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the hands of decision makers, then ask them to take action by
voting for their candidate or initiative.
In addition to ratings, impressions, reach, and frequency,
political and issue advertisers need to think of results in terms
of traditional DR cost-per metrics. Basically, they need to de-
termine how much can they “profitably” spend on obtaining a
single vote for their cause, and then model the entire process.
Most projections show 2016 will be the most
expensive campaign season ever. While those
record numbers include TV, the expansion
of digital advertising will be even more
powerful. What effects will this massive
Abed Abusaleh, Havas Edge: Nationally, the full impact won’t be
felt until after the Republican and Democratic conventions.
Locally, major battleground states like Ohio, Florida, Nevada,
Pennsylvania, Indiana, North Carolina, Missouri, and Michigan
will see extremely tight inventory levels starting in the fall. Unless a major candidate or PAC creates long-form content, the
impact will only be felt on short-form.
Than Merrill, FortuneBuilders.com: Some estimates place political
ad spending for the upcoming presidential election somewhere
around $6 billion. Such a lofty expenditure will likely resonate
on a local level, impacting the advertising budget of businesses
In particular, one fundamental principal is expected to render our previous expectations on advertising spending moot:
supply and demand. There is no reason to believe local broadcast inventory won’t be tight because of the ads that are going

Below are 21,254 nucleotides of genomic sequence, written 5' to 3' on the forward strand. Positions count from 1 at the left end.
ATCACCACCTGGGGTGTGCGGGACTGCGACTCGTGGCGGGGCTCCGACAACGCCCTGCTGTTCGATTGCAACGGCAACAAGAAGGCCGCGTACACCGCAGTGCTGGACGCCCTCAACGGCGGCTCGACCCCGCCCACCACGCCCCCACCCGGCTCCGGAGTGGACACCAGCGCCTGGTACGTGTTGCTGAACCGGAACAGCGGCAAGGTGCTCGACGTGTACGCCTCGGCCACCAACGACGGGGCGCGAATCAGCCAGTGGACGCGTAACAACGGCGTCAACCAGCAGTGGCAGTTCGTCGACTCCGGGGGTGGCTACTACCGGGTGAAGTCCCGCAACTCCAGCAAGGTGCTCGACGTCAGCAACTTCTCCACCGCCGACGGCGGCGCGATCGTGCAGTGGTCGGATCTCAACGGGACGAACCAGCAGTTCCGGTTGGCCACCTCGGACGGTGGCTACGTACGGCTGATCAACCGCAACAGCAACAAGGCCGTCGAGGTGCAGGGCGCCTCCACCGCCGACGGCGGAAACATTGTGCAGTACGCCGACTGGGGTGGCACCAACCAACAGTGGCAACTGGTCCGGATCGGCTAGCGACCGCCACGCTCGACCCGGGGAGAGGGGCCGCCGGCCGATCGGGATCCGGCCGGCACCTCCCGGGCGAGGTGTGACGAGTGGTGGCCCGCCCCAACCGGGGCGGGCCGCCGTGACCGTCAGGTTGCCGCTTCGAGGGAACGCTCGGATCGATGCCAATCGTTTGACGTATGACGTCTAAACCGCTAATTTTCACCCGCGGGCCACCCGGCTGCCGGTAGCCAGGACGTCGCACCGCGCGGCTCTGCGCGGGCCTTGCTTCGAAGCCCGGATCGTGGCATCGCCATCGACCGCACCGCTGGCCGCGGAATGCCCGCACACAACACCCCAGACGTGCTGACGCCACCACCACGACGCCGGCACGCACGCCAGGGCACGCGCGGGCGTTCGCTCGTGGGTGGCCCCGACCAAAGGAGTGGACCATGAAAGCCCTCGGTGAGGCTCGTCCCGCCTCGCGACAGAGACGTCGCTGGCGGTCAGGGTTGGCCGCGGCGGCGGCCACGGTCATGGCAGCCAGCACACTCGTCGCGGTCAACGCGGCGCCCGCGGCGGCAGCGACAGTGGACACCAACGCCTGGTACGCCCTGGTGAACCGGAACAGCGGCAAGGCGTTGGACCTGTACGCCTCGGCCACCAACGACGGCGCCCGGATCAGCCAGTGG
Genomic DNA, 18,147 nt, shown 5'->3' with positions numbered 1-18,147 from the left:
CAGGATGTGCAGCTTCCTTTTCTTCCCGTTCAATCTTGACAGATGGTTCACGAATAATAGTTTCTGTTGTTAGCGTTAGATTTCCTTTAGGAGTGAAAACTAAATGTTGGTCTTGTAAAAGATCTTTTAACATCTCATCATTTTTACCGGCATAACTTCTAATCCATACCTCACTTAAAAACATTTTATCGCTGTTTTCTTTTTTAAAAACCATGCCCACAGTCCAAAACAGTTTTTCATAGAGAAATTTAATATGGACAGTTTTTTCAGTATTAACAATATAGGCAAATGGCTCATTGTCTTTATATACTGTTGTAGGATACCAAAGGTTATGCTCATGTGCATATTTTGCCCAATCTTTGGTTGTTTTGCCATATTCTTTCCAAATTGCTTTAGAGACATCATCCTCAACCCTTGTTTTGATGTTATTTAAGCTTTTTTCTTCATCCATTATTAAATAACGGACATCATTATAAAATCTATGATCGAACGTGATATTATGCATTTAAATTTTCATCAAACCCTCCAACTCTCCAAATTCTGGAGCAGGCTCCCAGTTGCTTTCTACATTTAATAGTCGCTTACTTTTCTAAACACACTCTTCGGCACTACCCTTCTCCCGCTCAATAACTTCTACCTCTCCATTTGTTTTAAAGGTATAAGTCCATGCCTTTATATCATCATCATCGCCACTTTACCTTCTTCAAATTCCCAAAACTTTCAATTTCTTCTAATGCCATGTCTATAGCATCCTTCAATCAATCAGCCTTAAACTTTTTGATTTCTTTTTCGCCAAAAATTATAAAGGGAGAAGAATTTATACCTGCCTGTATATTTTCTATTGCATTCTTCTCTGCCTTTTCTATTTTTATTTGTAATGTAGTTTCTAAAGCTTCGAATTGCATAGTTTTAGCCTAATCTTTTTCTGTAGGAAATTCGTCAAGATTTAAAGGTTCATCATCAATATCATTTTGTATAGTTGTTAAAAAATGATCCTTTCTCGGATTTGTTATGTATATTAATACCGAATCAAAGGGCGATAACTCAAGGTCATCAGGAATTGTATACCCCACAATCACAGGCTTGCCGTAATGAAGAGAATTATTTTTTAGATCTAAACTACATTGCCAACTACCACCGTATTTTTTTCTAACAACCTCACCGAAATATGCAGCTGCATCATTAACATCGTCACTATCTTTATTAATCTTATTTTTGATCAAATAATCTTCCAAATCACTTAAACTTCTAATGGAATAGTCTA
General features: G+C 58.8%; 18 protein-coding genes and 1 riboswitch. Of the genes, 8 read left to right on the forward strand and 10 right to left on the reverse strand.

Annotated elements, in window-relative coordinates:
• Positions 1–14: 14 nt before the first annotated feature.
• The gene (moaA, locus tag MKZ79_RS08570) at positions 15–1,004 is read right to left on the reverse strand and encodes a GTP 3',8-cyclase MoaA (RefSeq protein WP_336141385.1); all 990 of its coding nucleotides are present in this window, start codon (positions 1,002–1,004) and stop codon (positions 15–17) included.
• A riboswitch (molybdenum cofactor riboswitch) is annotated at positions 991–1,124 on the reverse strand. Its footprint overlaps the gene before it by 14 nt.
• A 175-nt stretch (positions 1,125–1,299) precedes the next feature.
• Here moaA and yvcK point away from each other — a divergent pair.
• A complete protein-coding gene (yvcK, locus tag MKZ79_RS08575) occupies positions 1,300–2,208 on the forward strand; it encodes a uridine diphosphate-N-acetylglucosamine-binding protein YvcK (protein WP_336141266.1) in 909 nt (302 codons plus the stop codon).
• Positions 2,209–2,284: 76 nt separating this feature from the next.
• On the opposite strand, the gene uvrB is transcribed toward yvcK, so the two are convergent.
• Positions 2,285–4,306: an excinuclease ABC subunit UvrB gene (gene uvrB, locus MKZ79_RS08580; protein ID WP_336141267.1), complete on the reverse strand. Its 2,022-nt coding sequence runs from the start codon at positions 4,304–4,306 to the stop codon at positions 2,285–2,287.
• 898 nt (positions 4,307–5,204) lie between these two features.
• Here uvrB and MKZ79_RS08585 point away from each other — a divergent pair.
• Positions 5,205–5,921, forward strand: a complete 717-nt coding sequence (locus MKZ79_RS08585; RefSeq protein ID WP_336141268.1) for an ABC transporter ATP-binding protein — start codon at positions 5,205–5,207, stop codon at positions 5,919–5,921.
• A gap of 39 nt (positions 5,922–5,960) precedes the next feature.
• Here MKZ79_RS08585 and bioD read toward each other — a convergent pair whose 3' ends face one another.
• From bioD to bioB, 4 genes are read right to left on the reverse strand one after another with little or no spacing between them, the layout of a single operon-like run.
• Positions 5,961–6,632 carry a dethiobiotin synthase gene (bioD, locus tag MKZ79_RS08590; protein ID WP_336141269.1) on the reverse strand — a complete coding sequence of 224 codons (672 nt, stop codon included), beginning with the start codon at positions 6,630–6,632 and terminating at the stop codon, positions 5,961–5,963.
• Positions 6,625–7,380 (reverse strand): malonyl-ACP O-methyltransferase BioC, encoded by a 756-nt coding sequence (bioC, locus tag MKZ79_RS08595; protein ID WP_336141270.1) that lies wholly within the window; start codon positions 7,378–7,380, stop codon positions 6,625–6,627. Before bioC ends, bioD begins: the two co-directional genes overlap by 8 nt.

to run during the 2016 presidential election. Remnant media
— often the cheaper media available because it is pre-emptible
— will be particularly hard hit in swing states.
Some experts have already predicted that running a local
television ad will cost 13 percent more than this time last year.
Digital advertising, on the other hand, will remain relatively
unscathed, as “online real estate” is vastly abundant. While not
nearly as inflated as its television counterpart, online videos are
expected to cost a modest 1 percent more than last year.
Garnett: When we look back at past political seasons, we should
conclude that campaigns are already spending so much that
with every additional dollar they’re getting less and less. The
shift from “not advertising” to “advertising” can have huge impact. But increased spending eventually saturates the ad market
so it ends up taking $1 million of advertising to get the improvement you used to get from $100,000.
Goldstein: In 2008, Barack Obama was the first national candidate to successfully use digital media as an essential component
of his grass-roots campaign. Since then, the growth of social
media has been exponential as brand marketers have discovered
how powerful a tool social media can be for increasing consumer
engagement. We can expect the candidates to take a page out of
the brands’ playbooks and that social media will pay as powerful
a role in this election as traditional broadcast advertising.
Koeppel: Massive political spending will create more clutter and
competition for the consumer’s attention, but I suspect voters
will grow tired of the ceaseless barrage of political messaging.
There have been more debates and more focus on this presidential election cycle than ever before, owing no doubt in part
to Donald Trump’s colorful candidacy. The real question is: will
the American voter grow weary of it all as the election cycle
In terms of available inventory, local campaigns for candidates and initiatives will likely drive up rates for airtime and create inventory shortages in individual markets. On the national
level, PACs will spend so-called soft money on lightning-rod
issues such as gun control, abortion, and Supreme Court assignments in an effort to drive candidate support.
Lee: There will be fairly significant changes in availability and
rate structures of certain media throughout the political window. We have already begun to see a decline in inventory and
an increase in rates across the news networks. And, overall,
national media will be impacted during key time periods — e.g.,
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